Teardrop Trail Log: March 28, 2016
We left the county seat, Fort Davis. Debating whether to stop by the McDonald Observatory or not, and saw a sign announcing the Fort Davis National Historic Site. With plenty of time for the hour or so trip to Balmorhea, we decided to stop.
I wasn’t prepared for what we discovered. The site is far enough away from the road that we didn’t see it’s expanse. Billed as the largest partially restored historic fort in the United States, it is immense with a variety of historic buildings in various states of preservation. We stopped in the visitor’s center and spent a few minutes looking through the exhibit. With a nice overview, and interest whetted, we went on to the main event.
Founded in 1854 by Lieut. Col. Washington Seawell, six companies of the eighth U.S. Infantry, and named for the then Secretary of War, Jefferson Davis, it was abandoned by federal troops in April 1861 at the outset of the Civil War. It was one of many posts along the San Antonio to El Paso Road, a 600-mile journey along the southern route to California. It helped bring peaceful settlement of the region between it’s reoccupation in 1867 and it’s deactivation in 1891. One surprising fact: Except for a mainly white officer corps, the post was largely manned after 1870 by buffalo soldiers.
First stop, a restored enlisted barracks where we met one of the site volunteers. This was fortunate, since the restored interiors are normally viewed from glassed off entrances. He offered to show us around the barracks. What an amazing step back in time. The building had been carefully restored, complete with period furnishings, weaponry and personal effects. The buildings take advantage of cooling afforded by the adobe brick construction and natural ventilation. Uniforms were a mix of the practical and fanciful. The parade dress uniform was patterned after european models and worn regularly — even in the heat of summer. More practical uniforms were worn for the more mundane work details including the construction of 91 miles of telegraph line west from the fort.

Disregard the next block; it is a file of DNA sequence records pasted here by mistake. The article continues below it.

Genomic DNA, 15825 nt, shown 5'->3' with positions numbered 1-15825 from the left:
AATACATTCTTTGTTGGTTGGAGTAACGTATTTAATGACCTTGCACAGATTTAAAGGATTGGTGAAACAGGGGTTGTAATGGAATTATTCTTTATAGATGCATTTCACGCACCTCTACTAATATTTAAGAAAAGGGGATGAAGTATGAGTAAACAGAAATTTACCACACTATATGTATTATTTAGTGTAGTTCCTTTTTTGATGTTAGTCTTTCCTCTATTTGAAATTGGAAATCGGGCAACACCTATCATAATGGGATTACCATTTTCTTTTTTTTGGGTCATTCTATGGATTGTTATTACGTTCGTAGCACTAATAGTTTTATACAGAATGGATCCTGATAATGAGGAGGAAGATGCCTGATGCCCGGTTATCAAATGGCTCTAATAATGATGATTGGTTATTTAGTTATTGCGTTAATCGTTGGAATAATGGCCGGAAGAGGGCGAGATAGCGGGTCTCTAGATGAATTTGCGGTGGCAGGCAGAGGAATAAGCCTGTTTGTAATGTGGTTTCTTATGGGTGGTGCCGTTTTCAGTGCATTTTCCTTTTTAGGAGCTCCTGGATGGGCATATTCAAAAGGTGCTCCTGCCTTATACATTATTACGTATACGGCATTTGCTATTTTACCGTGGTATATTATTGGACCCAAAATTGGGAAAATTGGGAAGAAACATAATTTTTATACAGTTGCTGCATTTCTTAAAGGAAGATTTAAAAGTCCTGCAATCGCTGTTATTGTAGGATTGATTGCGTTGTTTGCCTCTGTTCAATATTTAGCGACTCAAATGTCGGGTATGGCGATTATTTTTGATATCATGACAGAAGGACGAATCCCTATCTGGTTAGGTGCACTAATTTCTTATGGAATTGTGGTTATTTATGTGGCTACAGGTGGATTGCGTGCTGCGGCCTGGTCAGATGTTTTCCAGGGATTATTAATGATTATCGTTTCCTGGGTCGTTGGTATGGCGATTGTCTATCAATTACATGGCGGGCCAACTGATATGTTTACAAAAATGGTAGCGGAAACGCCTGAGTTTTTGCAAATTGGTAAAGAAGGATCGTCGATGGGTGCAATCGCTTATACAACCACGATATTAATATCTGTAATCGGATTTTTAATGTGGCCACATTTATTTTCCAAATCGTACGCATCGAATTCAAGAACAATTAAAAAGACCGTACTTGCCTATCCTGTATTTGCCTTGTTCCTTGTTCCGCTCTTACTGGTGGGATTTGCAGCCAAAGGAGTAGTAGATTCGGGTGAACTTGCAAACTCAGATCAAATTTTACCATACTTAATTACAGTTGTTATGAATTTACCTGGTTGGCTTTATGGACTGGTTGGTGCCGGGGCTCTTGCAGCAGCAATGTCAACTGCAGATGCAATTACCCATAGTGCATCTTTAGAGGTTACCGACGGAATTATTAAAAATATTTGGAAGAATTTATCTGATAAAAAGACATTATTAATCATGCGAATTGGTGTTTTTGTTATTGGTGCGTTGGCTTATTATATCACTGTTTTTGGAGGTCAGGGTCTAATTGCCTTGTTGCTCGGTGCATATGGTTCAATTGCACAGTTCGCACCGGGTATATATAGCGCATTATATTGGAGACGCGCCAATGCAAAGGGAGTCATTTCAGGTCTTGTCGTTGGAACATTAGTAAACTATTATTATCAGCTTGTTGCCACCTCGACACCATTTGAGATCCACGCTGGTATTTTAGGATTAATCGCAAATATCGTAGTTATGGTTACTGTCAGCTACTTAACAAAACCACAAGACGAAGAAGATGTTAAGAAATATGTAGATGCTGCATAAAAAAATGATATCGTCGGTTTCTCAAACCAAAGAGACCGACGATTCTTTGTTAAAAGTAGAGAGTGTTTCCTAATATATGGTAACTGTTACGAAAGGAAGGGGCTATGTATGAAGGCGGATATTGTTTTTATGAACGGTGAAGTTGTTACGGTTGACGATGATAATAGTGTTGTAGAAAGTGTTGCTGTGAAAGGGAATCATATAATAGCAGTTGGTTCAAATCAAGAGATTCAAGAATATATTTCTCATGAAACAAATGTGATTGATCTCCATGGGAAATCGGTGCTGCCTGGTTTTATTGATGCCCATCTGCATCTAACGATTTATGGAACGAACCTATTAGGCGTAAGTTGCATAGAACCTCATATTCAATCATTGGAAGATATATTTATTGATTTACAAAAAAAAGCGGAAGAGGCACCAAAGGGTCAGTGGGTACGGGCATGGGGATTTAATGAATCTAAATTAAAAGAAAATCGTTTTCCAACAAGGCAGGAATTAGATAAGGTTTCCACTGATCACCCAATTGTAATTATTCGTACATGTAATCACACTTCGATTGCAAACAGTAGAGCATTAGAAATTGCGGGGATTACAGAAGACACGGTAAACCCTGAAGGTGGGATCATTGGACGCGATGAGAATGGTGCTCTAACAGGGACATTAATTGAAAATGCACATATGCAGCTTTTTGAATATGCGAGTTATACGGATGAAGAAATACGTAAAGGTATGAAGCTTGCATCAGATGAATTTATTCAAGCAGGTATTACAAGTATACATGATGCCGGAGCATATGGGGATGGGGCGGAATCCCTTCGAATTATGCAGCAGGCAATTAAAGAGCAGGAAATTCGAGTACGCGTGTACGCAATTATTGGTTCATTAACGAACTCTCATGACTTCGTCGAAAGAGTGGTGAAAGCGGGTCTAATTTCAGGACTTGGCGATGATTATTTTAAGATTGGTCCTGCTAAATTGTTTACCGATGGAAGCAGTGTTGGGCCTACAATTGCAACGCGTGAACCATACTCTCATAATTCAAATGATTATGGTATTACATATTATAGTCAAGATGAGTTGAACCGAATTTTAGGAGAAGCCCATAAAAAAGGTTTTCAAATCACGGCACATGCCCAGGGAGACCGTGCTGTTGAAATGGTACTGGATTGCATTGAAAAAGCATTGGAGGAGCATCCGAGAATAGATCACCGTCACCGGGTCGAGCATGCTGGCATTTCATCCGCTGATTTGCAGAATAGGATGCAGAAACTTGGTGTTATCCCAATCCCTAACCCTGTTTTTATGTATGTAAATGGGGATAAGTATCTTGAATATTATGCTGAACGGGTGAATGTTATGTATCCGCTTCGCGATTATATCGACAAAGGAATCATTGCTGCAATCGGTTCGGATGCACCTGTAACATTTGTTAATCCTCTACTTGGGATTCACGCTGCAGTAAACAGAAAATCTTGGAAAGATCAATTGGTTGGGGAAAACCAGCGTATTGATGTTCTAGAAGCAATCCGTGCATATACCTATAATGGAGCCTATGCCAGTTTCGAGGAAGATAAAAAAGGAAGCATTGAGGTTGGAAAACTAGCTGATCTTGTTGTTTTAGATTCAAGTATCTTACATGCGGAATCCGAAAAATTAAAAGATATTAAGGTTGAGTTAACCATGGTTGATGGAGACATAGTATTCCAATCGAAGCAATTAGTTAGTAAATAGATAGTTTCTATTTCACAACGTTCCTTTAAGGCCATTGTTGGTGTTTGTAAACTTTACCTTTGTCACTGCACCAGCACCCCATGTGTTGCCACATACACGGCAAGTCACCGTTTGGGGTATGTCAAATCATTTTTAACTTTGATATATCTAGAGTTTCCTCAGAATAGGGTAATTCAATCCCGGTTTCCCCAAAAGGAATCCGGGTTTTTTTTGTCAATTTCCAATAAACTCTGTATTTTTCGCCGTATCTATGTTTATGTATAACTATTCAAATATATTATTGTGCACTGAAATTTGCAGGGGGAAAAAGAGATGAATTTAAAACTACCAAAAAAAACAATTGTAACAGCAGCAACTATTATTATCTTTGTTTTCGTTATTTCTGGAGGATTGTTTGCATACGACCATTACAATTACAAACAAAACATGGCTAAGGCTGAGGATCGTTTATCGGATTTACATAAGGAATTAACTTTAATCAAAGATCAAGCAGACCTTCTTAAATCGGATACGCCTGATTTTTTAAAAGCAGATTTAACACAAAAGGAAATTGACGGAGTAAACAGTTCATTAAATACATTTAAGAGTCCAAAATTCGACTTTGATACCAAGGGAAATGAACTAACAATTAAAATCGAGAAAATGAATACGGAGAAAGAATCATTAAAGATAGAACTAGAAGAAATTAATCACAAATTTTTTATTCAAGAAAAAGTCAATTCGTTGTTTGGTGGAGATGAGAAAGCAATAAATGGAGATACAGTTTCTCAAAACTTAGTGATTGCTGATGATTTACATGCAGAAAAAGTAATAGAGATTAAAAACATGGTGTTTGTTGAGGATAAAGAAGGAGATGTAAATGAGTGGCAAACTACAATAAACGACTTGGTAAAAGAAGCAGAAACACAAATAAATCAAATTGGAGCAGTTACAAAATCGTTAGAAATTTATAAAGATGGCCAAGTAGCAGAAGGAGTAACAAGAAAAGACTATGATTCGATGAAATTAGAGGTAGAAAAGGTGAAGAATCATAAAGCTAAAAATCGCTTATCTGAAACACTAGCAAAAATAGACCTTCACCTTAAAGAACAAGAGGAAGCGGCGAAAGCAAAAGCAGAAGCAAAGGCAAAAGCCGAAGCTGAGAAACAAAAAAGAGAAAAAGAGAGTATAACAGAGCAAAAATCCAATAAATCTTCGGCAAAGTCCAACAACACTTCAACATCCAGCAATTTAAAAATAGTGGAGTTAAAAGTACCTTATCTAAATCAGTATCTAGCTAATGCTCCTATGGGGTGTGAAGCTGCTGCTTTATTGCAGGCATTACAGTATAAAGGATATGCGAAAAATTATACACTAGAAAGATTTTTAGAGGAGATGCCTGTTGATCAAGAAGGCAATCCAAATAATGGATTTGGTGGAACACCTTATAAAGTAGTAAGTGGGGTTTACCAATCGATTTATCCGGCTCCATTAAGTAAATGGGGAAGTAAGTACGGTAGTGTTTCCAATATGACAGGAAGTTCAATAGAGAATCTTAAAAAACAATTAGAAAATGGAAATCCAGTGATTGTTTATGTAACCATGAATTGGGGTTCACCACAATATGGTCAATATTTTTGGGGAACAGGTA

The Commissary served as the local grocery and general store. Supplies for the 500 or so military and their families, as well as other nearby military posts had to be freighted by wagon train from San Antonio. The 400-mile trip took between five and six weeks, so careful planning was essential for the post’s safety and effectiveness. The commissary has been partially restored with example goods lining the shelves, and first-person descriptions of daily fare.
Several interesting exhibits are in the Post Hospital where care for sick and injured soldiers and family members was provided. The building has been partially restored, with examples of the ongoing archeological work visible within. Behind the post hospital, foundations from the original, 1854-1861 fort are visible. It was more modest in scope, and dwarfed by the later version.
Officers and their families were housed in a variety of single and shared quarters along Officers’ Row. One shared quarters building has been stabilized with a restored wooden porch — from there it is possible to peer into the unrestored interior. A couple of single family officer’s quarters have been fully restored with furnishings and personal effects similar to the enlisted men’s quarters mention earlier.
In total, Marilyn and I spent several hours touring the grounds and enjoying the exhibits. The frontier and late nineteenth century and very real here. In the gallery below, I’ve included several of the exhibit signs — they recount the history better than I can. If you’re in West Texas near Marfa, Fort Davis or Balmorhea, this is a worthwhile stop.